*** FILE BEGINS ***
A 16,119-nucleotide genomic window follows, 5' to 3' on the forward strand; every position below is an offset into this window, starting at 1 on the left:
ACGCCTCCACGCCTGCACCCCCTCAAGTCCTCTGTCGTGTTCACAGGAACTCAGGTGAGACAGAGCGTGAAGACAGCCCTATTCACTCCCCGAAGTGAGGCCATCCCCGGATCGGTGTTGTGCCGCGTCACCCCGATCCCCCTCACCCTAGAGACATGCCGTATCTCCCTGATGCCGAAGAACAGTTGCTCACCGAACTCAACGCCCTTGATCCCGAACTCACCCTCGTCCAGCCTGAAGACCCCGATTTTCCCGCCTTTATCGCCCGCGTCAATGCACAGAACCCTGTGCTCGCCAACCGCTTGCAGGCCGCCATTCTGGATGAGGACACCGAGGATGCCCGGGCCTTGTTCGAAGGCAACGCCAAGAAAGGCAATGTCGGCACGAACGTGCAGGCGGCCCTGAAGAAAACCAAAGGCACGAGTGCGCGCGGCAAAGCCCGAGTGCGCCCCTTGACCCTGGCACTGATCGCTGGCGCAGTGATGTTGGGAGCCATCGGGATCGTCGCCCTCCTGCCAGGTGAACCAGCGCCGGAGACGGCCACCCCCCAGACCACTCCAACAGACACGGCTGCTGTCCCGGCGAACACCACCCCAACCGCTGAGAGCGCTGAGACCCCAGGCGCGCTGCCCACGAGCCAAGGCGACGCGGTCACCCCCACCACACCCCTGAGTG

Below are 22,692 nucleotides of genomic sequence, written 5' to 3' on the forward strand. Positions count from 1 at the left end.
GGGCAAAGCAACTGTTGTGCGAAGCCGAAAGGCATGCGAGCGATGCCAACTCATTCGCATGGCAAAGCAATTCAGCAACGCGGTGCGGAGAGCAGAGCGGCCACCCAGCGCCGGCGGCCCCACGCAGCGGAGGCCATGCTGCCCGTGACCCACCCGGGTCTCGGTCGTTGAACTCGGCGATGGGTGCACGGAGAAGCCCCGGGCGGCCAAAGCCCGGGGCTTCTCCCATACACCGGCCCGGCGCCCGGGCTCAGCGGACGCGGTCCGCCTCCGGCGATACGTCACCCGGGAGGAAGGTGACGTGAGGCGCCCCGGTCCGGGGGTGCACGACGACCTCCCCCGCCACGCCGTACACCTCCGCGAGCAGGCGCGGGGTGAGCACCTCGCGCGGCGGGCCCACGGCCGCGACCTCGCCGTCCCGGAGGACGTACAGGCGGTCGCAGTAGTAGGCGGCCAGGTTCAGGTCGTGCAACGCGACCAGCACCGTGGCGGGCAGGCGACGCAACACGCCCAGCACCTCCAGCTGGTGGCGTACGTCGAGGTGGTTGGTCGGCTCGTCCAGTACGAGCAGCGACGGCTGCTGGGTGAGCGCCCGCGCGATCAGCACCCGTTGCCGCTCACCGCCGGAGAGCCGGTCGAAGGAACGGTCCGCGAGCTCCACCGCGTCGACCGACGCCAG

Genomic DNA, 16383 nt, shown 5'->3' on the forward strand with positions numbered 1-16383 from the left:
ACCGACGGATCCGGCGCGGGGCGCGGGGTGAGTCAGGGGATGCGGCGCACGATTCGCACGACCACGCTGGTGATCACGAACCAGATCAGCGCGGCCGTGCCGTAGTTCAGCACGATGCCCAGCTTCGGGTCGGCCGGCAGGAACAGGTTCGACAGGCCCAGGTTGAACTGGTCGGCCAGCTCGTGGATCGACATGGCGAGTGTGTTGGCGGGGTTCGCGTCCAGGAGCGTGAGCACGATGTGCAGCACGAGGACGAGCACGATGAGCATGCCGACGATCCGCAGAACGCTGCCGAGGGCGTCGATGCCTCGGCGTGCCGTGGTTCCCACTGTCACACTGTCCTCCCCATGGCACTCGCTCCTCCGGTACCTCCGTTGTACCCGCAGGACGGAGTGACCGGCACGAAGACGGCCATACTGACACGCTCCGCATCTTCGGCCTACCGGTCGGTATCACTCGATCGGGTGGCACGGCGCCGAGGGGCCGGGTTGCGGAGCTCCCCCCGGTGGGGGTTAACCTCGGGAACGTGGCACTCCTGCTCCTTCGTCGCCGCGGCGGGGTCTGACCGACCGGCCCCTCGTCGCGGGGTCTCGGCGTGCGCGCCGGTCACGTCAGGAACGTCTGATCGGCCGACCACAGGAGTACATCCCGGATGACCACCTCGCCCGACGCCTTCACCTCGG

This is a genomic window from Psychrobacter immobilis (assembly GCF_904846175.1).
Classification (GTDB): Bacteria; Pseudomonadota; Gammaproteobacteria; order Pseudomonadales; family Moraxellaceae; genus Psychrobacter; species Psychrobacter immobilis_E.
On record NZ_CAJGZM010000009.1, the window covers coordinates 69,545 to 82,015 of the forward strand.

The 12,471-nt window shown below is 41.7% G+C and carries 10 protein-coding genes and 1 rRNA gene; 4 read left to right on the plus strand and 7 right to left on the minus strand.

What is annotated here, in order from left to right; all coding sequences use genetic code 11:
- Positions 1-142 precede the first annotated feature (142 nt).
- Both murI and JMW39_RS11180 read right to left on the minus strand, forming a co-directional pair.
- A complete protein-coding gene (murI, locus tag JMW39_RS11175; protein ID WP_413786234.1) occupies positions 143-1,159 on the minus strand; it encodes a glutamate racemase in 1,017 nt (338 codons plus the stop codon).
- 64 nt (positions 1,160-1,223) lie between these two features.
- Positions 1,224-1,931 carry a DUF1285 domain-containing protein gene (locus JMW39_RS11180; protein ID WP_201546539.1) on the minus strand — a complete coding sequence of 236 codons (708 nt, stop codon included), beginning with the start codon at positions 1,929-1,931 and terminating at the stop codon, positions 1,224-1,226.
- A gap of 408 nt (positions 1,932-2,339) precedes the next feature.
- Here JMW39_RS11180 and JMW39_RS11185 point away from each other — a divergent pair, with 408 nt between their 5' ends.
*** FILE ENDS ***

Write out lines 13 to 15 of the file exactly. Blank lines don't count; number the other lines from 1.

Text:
- Both murI and JMW39_RS11180 read right to left on the minus strand, forming a co-directional pair.
- A complete protein-coding gene (murI, locus tag JMW39_RS11175; protein ID WP_413786234.1) occupies positions 143-1,159 on the minus strand; it encodes a glutamate racemase in 1,017 nt (338 codons plus the stop codon).
- 64 nt (positions 1,160-1,223) lie between these two features.